Discovered Microbes Could Help Dispose of Nuclear Waste
Researchers have recently stumbled upon tiny single-celled organisms living underground that could aid in the disposal of radioactive waste, potentially making "green" power plants that are more viable and less harmful to the environment.
While nuclear power plants themselves have always been valued for their extreme efficiency and relatively "green" nature - with little need for fossil fuels or the release of greenhouse gases - the disposal of their dangerous waste has always been a daunting challenge.
It was suggested back in March at the National Meeting of the American Chemical Society that shale and other clay-rich rocks could be used for long-term storage of spent nuclear fuel without much risk of the contaminant spreading. In fact, it would take millions of years for radionuclides to diffuse through shale.
Now researchers at the University of Manchester suggest a way to ensure the safety of a bury-and-forget approach to waste disposal.
Studying solid soil that suffer from severe contamination with highly alkaline lime-kiln wastes, the researchers discovered a specialist "extremophile" bacterium that thrives in these dangerous environments.
Today, nuclear waste is traditionally stored in miles of concrete. However, when groundwater eventually reaches these materials, they react with the surrounding cement and become very alkaline. Resulting chemical reactions also create isosaccharinic acid (ISA) as a product - worrisome acids that can help the radioactive components of the waste escape by becoming more soluble.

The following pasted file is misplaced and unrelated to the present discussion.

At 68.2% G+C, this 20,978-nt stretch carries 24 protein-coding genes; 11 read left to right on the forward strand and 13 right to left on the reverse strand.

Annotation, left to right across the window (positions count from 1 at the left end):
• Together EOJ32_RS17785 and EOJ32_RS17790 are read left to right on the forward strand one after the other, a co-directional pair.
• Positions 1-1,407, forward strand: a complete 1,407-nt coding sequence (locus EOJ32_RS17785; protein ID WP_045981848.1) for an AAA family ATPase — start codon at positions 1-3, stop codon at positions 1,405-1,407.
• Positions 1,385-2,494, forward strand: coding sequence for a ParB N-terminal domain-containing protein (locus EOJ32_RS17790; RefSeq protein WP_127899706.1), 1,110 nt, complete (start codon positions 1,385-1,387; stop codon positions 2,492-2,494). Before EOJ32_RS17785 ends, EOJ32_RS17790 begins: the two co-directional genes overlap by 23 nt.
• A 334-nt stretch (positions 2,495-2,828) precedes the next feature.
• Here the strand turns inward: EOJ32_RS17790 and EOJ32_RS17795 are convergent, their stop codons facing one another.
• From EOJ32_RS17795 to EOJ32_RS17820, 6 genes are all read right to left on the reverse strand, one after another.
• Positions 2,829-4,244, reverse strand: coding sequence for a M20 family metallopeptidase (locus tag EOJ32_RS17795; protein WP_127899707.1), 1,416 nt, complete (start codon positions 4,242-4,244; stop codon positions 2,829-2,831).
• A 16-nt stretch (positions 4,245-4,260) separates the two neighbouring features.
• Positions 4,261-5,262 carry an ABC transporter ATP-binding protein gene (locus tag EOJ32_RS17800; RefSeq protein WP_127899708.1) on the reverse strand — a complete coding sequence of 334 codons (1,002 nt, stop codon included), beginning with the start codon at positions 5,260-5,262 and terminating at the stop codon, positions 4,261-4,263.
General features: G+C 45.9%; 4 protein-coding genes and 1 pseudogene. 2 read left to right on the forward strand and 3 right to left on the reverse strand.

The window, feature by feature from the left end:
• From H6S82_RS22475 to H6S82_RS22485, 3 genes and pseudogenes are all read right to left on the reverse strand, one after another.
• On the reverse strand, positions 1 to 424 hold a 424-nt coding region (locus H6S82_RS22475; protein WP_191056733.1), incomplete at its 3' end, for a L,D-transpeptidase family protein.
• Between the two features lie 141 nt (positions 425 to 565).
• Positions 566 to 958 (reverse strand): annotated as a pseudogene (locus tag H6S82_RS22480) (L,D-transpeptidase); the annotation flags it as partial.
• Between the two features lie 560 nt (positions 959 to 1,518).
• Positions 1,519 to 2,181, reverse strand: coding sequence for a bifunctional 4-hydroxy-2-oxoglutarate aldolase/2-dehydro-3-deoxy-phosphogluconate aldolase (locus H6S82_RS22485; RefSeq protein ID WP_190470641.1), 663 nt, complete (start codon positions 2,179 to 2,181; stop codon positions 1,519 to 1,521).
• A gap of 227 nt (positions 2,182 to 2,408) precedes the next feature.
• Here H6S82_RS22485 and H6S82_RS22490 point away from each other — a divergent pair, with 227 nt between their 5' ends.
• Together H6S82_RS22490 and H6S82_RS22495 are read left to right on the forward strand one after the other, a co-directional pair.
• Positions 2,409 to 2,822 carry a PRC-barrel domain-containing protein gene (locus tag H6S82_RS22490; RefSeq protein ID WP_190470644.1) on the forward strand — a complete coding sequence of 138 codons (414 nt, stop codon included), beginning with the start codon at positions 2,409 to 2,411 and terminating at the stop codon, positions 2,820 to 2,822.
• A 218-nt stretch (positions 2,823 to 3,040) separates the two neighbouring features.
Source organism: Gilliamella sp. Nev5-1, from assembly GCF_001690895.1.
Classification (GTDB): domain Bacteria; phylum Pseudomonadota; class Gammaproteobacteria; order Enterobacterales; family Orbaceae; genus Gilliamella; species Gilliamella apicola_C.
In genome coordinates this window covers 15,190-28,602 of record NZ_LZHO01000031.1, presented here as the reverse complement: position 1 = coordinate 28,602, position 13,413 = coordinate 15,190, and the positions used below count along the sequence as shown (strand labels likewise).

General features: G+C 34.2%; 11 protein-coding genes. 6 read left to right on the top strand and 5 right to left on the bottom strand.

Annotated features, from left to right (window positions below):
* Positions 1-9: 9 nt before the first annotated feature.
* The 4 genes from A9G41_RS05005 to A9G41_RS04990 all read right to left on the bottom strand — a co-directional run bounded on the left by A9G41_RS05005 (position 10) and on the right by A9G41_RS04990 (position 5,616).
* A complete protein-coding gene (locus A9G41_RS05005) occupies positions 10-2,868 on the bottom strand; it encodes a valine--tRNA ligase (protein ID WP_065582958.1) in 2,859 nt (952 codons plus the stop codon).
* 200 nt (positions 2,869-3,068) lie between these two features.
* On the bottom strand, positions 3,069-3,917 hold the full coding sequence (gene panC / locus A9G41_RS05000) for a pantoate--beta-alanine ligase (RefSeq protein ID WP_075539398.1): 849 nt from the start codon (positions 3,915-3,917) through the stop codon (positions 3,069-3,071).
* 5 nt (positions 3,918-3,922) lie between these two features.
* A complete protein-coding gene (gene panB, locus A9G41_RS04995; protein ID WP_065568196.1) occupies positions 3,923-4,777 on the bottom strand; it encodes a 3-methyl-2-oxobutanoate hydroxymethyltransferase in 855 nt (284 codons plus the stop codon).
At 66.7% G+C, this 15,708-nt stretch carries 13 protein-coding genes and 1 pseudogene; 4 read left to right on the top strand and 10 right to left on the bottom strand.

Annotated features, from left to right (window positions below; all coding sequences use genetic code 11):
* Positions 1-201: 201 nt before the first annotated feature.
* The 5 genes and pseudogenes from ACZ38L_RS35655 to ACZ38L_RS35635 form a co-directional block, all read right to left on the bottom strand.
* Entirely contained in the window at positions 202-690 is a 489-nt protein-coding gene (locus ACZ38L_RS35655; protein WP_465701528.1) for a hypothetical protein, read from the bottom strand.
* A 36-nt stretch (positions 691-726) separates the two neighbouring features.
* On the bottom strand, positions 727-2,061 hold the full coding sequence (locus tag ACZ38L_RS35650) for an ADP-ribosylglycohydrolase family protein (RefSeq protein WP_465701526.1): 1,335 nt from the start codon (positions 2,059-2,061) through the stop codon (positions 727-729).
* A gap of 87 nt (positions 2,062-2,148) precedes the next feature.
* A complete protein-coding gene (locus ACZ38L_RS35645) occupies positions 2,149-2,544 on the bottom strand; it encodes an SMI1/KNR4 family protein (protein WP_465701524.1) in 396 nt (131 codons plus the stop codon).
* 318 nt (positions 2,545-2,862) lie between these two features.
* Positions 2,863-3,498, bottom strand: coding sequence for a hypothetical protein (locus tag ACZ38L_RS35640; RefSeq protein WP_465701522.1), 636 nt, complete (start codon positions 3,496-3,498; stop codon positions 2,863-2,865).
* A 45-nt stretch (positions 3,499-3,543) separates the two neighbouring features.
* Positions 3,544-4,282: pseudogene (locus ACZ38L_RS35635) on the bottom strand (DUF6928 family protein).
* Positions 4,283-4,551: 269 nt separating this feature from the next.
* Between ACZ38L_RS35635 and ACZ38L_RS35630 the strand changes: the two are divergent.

However, in the presence of the extremophiles, this could never happen. That's because the bacteria actually use the ISA as a source of food, breaking it down for energy, and stopping its dangerous reactions in their tracks.
Stunningly, this appears to have been a natural adaptation of the organisms, who acclimated themselves to what was thought to be inhabitable conditions.
"We are very interested in these... microorganisms," environmental expert and researcher Jonathan Lloyd said in a statement. "Given that they must have evolved to thrive at the highly alkaline lime-kiln site in only a few decades, it is highly likely that similar bacteria will behave in the same way and adapt to living off ISA in and around buried cement-based nuclear waste quite quickly."
He adds that because waste is expected to be stored underground for thousands of years, these microbes have time to adapt further, potentially even affecting radioactive materials themselves.
These observations were published in The ISME Journal earlier this year.